State Rep. Arthur Hulbert’s proposal to curb divorces misses the mark.
Doubling the waiting period for most divorces — which is what Hulbert’s plan calls for — won’t solve the high divorce rate.
We don’t see how this benefits the community.
Divorces can be contentious, and the longer they go on, the more of a chance there is to hurt children.
Hulbert says Oklahoma has one of the highest divorce rates in the country, and it’s one of the easiest places to get a divorce.
Hulbert told the Phoenix his efforts turned up several states with waiting periods ranging from a year to two years. Some of those states have lower divorce rates, but others have divorce rates that equal or only slightly lower than the divorce rate in Oklahoma.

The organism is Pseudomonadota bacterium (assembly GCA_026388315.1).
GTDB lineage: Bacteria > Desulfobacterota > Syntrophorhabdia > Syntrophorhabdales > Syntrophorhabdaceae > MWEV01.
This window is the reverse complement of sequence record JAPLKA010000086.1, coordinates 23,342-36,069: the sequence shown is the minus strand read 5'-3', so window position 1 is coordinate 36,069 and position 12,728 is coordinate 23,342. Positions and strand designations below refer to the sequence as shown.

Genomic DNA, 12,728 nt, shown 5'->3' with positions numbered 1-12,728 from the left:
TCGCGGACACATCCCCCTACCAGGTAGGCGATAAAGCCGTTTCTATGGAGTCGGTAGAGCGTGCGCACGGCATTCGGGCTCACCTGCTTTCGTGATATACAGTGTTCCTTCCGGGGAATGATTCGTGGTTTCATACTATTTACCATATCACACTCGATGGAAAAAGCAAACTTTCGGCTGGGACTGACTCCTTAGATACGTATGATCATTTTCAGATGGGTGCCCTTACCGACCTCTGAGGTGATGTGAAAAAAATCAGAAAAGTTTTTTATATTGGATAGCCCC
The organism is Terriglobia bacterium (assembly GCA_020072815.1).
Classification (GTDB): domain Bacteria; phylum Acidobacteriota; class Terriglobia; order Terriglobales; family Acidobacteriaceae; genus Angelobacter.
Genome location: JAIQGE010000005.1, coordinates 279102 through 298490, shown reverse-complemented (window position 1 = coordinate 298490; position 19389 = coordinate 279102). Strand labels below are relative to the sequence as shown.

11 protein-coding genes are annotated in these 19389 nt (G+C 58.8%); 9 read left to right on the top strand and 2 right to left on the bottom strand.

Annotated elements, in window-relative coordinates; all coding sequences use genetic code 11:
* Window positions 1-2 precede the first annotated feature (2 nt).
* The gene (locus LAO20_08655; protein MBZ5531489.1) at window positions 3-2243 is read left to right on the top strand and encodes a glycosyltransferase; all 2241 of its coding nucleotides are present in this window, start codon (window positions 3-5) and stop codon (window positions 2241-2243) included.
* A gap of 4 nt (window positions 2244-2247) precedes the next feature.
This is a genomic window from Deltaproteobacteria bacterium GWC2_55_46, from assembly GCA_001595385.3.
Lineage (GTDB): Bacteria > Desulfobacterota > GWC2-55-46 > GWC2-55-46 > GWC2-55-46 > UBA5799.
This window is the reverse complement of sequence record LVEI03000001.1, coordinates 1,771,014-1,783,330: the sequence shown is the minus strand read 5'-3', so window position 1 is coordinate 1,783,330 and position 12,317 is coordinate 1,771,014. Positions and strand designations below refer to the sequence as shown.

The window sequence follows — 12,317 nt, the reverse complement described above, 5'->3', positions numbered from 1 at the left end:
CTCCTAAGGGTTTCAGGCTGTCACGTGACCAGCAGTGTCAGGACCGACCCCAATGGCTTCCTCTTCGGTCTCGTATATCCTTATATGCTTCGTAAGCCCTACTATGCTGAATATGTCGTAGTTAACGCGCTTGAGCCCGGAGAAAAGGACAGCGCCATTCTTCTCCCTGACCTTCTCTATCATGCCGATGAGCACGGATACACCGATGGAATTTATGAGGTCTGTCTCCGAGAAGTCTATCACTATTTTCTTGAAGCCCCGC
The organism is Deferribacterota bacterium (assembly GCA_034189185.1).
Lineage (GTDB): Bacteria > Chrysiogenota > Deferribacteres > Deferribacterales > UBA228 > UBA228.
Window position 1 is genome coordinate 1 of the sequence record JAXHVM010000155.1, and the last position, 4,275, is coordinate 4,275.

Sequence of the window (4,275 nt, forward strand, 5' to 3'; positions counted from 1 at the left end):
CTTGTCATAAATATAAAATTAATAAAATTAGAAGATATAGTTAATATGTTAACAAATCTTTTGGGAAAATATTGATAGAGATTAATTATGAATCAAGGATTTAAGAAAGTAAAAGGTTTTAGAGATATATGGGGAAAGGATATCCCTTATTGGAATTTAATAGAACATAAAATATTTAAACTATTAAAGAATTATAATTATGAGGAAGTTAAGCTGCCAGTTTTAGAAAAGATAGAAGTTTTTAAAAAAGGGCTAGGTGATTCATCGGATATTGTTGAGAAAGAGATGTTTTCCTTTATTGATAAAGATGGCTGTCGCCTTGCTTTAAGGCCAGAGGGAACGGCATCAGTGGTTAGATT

Hulbert believes his bill will help strengthen families and give them time to rethink reconciliation. But most people who file for divorce already have thought about it for quite awhile. Three more months just prolongs the process.
We agree with Hulbert that there are too many divorces.
But the problem isn’t divorces. The problem is people.
Marriage is not something to rush into.
Another problem is readily available counseling for married couples who are facing problems.
Outside of church, marital counseling is very hard to get and out of reach for most couples. If it were readily available, that would stand a greater chance to lower the divorce rate than extending the waiting period by three months.